The month of November was shrouded in misery. Did teaching feel impossible because I was sick all month or was I sick all month because teaching felt impossible? There were three consecutive colds (well, it might have been one long cold with two brief intermissions). My hips were sliding out of place every couple weeks. I was working on an MFA application and dragging myself to rehearsals for The Sound of Music. And in the midst of it all, I was writing my annual Thanksgiving newsletter.
I’d stumble home from school or a chiropractor appointment and park myself on my heating pad. I’d gargle salt water and drown my sorrows in herbal tea (let’s be honest, at best herbal tea gets sorrows slightly soggy . . . drowning them wasn’t going to happen). I’d stare at the photos and card stock on my desk.
There, in bright hues, was evidence of my blessedness. This is no big deal, I told myself again and again. It’s a cold. It’s a rough season at work. It’s a minor skeletal issue. Look at all the goodness in your life. You’re getting married! You’re surrounded by beautiful friends and family! You’ve had such a wonderful year!
So I pieced the newsletter together between bowls of soup and sneezing sessions. I felt about as much enthusiasm as a kid forced to write a thank you note for a toy that just broke.
The pain in my hips offered a window to a world I don’t like to think about. Many, many people are in a lot more pain than you, I reminded myself. Somehow the notion didn’t cheer me. Indeed, my pain paled in comparison to the storyline I was building up around it. How much of my wedding savings am I going to siphon off for chiropractor bills? What if this is going to be a chronic problem? What if I won’t be able to practice yoga anymore? How can I be of any good to anyone if I’m hurting?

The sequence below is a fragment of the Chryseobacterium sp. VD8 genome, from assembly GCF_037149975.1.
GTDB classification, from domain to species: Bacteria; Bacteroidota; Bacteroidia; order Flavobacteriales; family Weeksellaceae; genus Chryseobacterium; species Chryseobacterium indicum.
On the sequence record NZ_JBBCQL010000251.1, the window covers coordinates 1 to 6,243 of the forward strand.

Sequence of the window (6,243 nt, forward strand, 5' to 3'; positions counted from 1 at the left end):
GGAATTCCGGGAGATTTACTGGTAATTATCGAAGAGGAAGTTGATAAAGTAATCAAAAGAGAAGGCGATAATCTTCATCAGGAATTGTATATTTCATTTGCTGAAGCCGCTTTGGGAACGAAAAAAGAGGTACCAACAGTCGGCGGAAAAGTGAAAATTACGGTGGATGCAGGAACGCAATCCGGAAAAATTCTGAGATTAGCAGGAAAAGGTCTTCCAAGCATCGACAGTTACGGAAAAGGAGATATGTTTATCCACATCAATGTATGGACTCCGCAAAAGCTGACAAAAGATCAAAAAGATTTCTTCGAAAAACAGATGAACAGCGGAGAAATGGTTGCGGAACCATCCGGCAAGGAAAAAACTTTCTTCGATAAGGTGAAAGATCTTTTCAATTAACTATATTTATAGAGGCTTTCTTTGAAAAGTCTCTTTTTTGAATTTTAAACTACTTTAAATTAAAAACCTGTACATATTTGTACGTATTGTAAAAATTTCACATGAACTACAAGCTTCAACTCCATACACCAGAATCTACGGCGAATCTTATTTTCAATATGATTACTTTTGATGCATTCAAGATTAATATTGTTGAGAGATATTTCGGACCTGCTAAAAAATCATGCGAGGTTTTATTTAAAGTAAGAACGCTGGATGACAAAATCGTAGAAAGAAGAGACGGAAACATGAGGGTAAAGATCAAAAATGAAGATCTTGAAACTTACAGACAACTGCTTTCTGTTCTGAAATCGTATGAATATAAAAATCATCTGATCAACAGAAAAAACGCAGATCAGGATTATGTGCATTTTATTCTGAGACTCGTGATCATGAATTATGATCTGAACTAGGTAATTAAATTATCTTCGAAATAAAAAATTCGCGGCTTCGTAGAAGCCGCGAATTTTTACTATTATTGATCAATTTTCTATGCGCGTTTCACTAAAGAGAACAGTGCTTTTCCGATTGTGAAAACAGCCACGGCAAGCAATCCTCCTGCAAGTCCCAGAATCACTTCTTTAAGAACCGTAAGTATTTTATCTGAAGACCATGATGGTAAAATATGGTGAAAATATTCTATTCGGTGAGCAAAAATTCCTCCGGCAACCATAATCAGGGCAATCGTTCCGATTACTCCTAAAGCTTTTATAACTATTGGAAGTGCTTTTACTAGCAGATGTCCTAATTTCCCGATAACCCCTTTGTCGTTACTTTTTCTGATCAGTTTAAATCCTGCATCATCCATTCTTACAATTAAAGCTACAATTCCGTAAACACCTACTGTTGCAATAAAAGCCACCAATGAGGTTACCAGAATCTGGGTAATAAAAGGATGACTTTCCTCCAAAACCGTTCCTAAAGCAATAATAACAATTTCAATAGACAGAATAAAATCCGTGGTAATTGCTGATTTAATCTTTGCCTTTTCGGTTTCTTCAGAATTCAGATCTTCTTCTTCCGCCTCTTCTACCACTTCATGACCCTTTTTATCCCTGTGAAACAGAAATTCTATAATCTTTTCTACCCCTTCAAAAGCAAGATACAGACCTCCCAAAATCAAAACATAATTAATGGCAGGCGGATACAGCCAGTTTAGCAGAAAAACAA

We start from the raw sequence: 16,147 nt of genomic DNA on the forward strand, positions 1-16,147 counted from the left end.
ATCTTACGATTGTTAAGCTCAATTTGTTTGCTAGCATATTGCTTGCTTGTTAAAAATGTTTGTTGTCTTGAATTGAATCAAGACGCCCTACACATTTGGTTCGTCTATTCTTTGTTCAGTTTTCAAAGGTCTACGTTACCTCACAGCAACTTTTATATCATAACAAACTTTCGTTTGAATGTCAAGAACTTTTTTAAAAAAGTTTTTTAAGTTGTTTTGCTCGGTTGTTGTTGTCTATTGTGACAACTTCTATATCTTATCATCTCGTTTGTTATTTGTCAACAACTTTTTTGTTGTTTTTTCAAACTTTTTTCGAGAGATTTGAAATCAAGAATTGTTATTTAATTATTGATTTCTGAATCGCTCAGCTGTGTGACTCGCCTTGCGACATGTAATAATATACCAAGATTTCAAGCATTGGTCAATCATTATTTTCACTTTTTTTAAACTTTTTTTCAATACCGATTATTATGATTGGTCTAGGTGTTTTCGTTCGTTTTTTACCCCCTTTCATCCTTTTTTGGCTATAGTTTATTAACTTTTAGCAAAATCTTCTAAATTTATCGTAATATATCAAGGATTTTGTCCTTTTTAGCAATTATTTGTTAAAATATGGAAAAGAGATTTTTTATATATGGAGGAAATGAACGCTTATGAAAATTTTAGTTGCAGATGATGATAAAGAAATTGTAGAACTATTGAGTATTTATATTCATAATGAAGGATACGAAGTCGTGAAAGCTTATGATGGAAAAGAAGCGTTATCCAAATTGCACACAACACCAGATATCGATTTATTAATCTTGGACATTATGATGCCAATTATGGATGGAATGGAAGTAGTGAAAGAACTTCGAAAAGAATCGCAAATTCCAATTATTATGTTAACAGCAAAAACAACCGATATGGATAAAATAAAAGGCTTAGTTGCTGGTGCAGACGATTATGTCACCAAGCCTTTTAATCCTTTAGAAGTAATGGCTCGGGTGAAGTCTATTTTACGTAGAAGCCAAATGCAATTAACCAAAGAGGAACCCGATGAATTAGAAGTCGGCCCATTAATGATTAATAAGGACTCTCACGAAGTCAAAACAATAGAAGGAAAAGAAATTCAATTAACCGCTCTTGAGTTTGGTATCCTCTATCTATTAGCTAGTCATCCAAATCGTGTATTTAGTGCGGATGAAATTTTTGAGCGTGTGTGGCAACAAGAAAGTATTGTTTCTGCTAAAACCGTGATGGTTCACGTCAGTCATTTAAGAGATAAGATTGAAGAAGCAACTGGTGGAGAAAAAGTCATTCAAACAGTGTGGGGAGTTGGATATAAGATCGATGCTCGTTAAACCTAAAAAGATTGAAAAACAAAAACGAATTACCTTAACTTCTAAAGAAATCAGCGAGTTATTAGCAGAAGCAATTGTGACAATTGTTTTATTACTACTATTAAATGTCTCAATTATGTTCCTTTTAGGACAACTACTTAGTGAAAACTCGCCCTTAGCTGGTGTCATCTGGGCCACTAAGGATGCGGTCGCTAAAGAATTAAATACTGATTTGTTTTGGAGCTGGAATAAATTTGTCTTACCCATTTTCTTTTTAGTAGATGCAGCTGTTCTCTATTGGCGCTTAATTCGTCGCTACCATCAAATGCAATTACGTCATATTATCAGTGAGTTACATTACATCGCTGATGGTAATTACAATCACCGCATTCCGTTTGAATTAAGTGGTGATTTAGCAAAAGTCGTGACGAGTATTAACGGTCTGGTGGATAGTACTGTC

I believe pain is one of life’s great teachers. Still, as soon as it appears at the lectern of my life, I start tossing spitballs and folding paper airplanes.
The newsletters went into the mail. David and I spent an unusually pleasant Thanksgiving with my family: so relaxed and jovial that I began to feel some of the gratitude that I’d been faking on paper. By December first, my sinuses were clearing. Singing without pain? Heavenly. I started physical therapy. I can’t say the hip problems have vanished, but I’m doing what I can.
Eckhart Tolle writes, Life will give you whatever experience is most helpful for the evolution of your consciousness. How do you know this is the experience you need? Because this is the experience you are having at this moment.
So, Eckhart, here’s what I’ve been learning from my recent experiences.
1. Lay off the self-judgment. There is a toddler within each of us, and it does no good to tell that toddler: This is no big deal. The other night I broke down sobbing to David, a tirade that included repeated iterations of “It’s not fair,” and “It’s just so hard.” David, wise soul that he is, offered not solutions but presence. And you know what? It helped. A lot.
2. Pain wants to be felt. Of course we take wise action toward healing, but wise action is different from constant obsessive thought. At the end of the day (or at the beginning or middle, for that matter), I want to inhabit this fleshy mystery of a body. And that means surrendering to its ever-changing sensations. If I can show up for the pain, surely I’ll be better equipped to embrace the pleasure.
3. There are indeed many people who are in pain. Never mind comparing your struggles to theirs. Just put down the spitballs and fold your hands at your desk. Then take a look around the classroom. You’re in good company.